Prescriptions for Better Photos
Are you mystified by light spots in your photos like the one here? They're not ghostly spirits or film flaws, they're flare: unwanted light bouncing through the lens onto the film or digital sensor from a bright source, such as the sun, streetlights at night, or lamps indoors. The spots are visual echoes of the source. Here's how to beat flare:
• Shade the lens. As long as the bright object is outside the image frame, the trick is to keep its light from hitting the front of your lens. A lenshood should suffice. If it needs help, try an umbrella, a hat, or your hand. The FlareBuster, a clever flare-blocking card on an adjustable arm that connects to your camera via the hot-shoe ($30 direct, www.flarebuster.com), performs the same task.
• Move to the shadow. If possible, move your camera so that something blocks the bright light. If the flare source is actually in the frame, you may be stuck, but here are two hopes:
• Clean up. Remove all filters and clean the lens glass to eliminate reflection sites, which are a cause of flare.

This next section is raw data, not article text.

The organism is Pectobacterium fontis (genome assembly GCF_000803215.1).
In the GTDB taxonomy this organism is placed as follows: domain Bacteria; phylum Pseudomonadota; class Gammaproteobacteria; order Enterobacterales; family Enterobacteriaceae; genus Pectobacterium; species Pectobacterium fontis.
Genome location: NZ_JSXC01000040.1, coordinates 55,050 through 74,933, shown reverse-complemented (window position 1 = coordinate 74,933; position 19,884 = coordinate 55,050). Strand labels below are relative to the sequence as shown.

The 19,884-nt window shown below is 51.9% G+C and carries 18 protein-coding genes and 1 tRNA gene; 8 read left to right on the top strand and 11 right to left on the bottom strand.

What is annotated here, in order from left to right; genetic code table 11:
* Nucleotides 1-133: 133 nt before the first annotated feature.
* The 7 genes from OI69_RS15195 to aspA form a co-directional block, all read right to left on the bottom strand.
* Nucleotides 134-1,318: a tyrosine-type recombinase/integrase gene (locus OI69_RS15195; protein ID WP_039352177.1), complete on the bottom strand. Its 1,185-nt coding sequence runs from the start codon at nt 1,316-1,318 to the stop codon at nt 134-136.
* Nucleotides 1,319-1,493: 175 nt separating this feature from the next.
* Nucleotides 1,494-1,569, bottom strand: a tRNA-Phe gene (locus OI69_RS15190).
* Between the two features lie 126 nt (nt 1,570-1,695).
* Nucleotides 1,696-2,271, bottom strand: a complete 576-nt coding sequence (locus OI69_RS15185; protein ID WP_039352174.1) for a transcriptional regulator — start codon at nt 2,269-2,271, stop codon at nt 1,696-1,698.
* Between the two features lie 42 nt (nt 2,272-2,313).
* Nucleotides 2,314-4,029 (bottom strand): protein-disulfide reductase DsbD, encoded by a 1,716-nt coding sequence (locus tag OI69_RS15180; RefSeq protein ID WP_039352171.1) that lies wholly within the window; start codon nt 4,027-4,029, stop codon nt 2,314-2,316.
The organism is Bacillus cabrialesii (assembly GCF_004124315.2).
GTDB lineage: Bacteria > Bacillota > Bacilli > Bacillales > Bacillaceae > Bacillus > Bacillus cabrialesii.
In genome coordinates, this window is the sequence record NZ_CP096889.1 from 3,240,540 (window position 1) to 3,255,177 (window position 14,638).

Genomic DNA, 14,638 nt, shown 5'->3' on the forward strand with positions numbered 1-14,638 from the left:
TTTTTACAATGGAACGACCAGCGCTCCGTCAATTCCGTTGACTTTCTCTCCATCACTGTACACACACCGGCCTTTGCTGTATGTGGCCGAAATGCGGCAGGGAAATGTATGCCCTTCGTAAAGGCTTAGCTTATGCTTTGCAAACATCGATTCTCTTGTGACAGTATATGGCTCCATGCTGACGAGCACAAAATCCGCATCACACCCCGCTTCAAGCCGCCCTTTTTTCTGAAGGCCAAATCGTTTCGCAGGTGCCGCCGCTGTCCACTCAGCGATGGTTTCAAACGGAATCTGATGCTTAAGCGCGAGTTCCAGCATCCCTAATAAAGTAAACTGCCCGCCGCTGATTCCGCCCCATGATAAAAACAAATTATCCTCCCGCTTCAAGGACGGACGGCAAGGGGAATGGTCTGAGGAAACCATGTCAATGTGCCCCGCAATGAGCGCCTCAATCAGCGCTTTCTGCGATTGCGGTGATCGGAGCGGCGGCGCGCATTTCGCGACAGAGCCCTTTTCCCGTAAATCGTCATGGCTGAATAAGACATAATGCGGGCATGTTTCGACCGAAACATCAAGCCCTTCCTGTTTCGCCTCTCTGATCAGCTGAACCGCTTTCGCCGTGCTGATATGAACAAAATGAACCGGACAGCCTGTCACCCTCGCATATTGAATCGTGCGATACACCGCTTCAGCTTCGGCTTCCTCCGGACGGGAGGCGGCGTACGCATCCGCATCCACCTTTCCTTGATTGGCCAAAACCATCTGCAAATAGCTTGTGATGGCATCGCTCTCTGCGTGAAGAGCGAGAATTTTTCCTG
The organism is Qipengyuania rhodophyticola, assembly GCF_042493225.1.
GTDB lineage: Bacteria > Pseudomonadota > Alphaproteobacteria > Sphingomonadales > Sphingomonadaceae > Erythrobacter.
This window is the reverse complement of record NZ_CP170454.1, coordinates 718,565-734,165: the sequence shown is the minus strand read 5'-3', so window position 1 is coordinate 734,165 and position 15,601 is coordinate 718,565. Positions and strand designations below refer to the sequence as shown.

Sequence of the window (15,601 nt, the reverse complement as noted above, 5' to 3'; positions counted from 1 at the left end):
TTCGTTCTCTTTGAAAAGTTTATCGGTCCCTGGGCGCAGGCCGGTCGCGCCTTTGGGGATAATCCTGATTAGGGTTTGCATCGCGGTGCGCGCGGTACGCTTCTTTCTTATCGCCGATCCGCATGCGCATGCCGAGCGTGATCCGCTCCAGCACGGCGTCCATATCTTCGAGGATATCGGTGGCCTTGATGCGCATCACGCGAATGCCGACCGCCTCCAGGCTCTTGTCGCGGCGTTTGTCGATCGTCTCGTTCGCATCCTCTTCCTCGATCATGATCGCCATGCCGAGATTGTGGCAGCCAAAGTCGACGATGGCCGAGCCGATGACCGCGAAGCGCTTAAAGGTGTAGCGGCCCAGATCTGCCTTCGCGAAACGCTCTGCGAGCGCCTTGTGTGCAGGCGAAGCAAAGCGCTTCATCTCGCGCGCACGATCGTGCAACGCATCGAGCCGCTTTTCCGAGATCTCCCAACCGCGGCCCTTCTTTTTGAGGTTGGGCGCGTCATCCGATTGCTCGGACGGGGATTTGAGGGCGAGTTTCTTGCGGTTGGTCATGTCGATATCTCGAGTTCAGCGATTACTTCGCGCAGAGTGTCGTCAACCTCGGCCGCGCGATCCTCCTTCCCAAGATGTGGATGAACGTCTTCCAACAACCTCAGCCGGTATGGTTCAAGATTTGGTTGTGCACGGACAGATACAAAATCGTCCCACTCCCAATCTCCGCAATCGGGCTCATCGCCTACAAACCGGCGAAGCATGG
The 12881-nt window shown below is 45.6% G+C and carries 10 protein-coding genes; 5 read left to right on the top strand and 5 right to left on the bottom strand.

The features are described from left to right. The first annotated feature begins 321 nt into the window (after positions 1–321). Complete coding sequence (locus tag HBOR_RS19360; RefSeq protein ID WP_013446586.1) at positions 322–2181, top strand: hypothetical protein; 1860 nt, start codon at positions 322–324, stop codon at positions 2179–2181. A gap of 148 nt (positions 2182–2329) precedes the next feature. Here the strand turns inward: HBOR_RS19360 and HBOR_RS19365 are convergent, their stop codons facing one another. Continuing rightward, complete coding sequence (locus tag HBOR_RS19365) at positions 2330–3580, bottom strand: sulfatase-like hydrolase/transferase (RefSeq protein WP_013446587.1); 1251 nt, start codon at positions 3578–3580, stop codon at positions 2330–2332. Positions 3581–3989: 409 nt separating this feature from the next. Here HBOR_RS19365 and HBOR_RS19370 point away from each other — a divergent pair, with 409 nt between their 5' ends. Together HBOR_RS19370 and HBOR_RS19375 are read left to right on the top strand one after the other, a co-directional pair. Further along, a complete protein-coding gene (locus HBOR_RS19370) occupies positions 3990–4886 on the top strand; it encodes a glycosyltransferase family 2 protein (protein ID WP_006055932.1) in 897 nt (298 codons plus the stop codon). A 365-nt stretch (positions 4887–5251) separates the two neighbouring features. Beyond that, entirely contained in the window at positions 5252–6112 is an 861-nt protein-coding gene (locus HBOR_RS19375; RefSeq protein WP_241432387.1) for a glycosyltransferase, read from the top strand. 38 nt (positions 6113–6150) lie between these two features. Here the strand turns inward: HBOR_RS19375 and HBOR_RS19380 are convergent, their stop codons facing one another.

• Recompose. Sometimes the slightest camera shift removes the flare. As a last resort, recompose to remove the bright source from the frame.
Less filling looks great: You know that adding flash to outdoor portraits helps fill in shadows, especially in bright sunlight. But do your shots now look artificially lit? Use the flash exposure compensation on your built-in or accessory unit to reduce the flash output.
Prescription: -1 EV to start, up to -2 EV.
THE BETTER WAY
An OK Way: Zoom in close to a person, landscape feature, interesting object, whatever, to make it big in the frame. But…If the background provides context, or is full of interesting stuff on its own.
The Better Way: Move in close with your feet, not your lens, then zoom out to a wide angle to fit the subject of interest in the frame. Add some camera tilt and you'll really get a different look!
Bonus tip: Try a vertical while you're at it.